Solidarité Ukraine
INED Éditions. Sound Archives, European Memories of the Gulag

Childhood, social relations and languages. Relations between children and adults.

Who were your friends?

First of all, we were a very close family. I was very close to my brothers and my sister and I was friends with all our neighbours’ children. The others were Ukrainians and in the school yard I spoke a sort of mixed language. I learnt a lot of Lithuanian words. Since then I can remember how to say hello, “labadene [laba diena]”, that’s “hello” in Lithuanian. You know, children always manage to learn and communicate with signs and gestures, one word of Russian, one word of Lithuanian, one word of Ukrainian. We always got on well, there were never any conflicts.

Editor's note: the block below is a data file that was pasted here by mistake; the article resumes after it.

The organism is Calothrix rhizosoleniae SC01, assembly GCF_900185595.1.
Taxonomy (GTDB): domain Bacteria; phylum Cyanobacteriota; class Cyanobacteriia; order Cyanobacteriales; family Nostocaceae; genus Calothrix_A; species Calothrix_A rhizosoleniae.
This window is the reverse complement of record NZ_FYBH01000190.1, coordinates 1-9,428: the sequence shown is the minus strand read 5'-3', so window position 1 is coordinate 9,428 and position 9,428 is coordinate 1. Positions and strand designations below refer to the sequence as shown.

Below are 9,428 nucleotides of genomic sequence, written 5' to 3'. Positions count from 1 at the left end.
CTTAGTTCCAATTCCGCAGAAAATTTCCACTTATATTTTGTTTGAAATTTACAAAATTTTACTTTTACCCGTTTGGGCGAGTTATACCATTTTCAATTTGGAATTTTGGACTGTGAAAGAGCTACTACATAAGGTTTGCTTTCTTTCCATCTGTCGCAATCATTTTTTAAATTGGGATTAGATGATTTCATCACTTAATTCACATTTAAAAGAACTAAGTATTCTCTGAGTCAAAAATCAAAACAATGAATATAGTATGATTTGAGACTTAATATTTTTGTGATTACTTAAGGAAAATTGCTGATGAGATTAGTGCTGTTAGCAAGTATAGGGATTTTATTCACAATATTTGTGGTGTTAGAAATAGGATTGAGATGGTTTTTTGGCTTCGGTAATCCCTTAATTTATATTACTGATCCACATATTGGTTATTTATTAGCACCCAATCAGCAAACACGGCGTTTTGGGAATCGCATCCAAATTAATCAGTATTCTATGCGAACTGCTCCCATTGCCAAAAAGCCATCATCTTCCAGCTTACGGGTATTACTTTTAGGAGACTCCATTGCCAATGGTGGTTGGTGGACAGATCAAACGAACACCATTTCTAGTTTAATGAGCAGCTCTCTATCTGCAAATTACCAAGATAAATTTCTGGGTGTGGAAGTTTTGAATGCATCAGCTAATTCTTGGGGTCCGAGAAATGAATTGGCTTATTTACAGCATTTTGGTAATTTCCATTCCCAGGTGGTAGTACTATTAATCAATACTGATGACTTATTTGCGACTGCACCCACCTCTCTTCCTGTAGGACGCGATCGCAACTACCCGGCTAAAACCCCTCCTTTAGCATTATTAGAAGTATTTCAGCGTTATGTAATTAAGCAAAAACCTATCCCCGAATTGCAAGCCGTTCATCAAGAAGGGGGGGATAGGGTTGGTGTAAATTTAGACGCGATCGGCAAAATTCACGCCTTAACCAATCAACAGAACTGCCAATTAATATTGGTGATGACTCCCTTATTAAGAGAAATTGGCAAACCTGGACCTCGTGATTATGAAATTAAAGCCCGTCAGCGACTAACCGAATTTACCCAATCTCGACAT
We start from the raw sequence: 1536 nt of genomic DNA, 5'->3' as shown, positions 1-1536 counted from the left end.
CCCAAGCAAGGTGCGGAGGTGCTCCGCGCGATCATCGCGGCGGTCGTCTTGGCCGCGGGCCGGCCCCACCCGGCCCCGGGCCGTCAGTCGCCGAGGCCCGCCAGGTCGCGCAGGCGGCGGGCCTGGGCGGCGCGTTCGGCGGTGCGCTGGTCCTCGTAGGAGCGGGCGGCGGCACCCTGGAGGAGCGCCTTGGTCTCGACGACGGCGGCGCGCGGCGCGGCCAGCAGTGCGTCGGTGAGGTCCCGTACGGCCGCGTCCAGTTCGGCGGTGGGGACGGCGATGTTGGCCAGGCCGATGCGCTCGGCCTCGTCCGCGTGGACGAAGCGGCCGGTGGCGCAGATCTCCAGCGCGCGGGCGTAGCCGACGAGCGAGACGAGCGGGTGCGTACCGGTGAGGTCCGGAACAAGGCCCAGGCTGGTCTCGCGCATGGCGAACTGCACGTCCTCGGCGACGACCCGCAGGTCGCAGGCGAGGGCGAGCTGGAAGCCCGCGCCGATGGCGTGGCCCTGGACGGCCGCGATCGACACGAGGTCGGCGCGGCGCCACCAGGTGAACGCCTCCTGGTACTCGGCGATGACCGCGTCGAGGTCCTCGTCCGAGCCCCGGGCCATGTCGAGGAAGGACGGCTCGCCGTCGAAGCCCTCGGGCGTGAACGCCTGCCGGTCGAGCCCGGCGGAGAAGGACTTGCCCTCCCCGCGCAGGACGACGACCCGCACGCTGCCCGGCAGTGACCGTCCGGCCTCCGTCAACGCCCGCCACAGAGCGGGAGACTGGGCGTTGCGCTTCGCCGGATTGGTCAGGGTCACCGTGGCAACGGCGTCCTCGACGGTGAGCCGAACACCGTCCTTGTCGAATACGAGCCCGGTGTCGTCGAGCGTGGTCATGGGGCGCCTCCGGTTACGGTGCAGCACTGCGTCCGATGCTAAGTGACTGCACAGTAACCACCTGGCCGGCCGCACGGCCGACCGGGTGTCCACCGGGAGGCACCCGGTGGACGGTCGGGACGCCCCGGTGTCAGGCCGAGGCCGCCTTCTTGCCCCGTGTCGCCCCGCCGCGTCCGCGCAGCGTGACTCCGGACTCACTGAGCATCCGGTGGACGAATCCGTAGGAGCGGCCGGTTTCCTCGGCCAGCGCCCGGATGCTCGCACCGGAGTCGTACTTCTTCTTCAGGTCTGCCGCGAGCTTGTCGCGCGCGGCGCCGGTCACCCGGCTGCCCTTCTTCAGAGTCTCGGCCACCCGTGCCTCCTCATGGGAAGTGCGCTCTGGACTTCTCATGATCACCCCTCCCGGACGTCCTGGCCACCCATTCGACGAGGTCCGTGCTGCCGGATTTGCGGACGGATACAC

Since you mention conflicts, some respondents have told us of persecutions suffered by the Lithuanians, for example, Lithuanian kids attacked by other villagers...


No, that’s not my experience at all, because all the people around us were exiles like us, there were hardly any locals.


And the adults?

The adults had perfectly ordinary contacts. There were Tatars, not just Ukrainians and Lithuanians. One was called Khakim, another Abrinit, but they were already grown up. We were all together and we would invite each other to each other’s houses for religious festivals. At Easter, in particular, we would hide eggs and look for them together. Among the adults, there were sometimes conflicts, there were two or three murders, but that was mainly because of alcohol. But between kids there were none.


Which festivals did you celebrate?

My mother was very religious, a true believer. She came from western Ukraine and the Orthodox faith was very important for her.”